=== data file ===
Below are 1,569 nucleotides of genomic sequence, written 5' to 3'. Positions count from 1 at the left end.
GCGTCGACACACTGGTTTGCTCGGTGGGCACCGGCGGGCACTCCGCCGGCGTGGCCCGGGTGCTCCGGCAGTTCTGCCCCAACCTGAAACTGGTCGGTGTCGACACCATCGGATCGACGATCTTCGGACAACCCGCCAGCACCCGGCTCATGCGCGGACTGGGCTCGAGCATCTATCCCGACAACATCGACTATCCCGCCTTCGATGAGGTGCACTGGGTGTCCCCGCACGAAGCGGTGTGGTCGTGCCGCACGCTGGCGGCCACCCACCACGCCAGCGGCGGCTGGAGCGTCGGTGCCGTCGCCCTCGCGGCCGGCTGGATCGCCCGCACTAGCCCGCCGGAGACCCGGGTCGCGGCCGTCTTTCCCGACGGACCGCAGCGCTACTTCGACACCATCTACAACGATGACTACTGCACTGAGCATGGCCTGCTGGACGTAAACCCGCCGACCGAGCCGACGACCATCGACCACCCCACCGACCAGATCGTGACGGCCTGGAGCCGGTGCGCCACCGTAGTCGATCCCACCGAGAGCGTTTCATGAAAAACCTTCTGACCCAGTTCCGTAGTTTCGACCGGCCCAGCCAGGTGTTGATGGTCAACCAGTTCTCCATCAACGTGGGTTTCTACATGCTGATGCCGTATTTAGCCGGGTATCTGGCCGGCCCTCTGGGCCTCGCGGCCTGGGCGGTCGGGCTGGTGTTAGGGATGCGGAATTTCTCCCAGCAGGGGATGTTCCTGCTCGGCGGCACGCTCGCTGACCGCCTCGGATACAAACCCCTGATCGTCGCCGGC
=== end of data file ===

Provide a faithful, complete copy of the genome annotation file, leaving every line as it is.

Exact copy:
Below are 1,569 nucleotides of genomic sequence, written 5' to 3'. Positions count from 1 at the left end.
GCGTCGACACACTGGTTTGCTCGGTGGGCACCGGCGGGCACTCCGCCGGCGTGGCCCGGGTGCTCCGGCAGTTCTGCCCCAACCTGAAACTGGTCGGTGTCGACACCATCGGATCGACGATCTTCGGACAACCCGCCAGCACCCGGCTCATGCGCGGACTGGGCTCGAGCATCTATCCCGACAACATCGACTATCCCGCCTTCGATGAGGTGCACTGGGTGTCCCCGCACGAAGCGGTGTGGTCGTGCCGCACGCTGGCGGCCACCCACCACGCCAGCGGCGGCTGGAGCGTCGGTGCCGTCGCCCTCGCGGCCGGCTGGATCGCCCGCACTAGCCCGCCGGAGACCCGGGTCGCGGCCGTCTTTCCCGACGGACCGCAGCGCTACTTCGACACCATCTACAACGATGACTACTGCACTGAGCATGGCCTGCTGGACGTAAACCCGCCGACCGAGCCGACGACCATCGACCACCCCACCGACCAGATCGTGACGGCCTGGAGCCGGTGCGCCACCGTAGTCGATCCCACCGAGAGCGTTTCATGAAAAACCTTCTGACCCAGTTCCGTAGTTTCGACCGGCCCAGCCAGGTGTTGATGGTCAACCAGTTCTCCATCAACGTGGGTTTCTACATGCTGATGCCGTATTTAGCCGGGTATCTGGCCGGCCCTCTGGGCCTCGCGGCCTGGGCGGTCGGGCTGGTGTTAGGGATGCGGAATTTCTCCCAGCAGGGGATGTTCCTGCTCGGCGGCACGCTCGCTGACCGCCTCGGATACAAACCCCTGATCGTCGCCGGC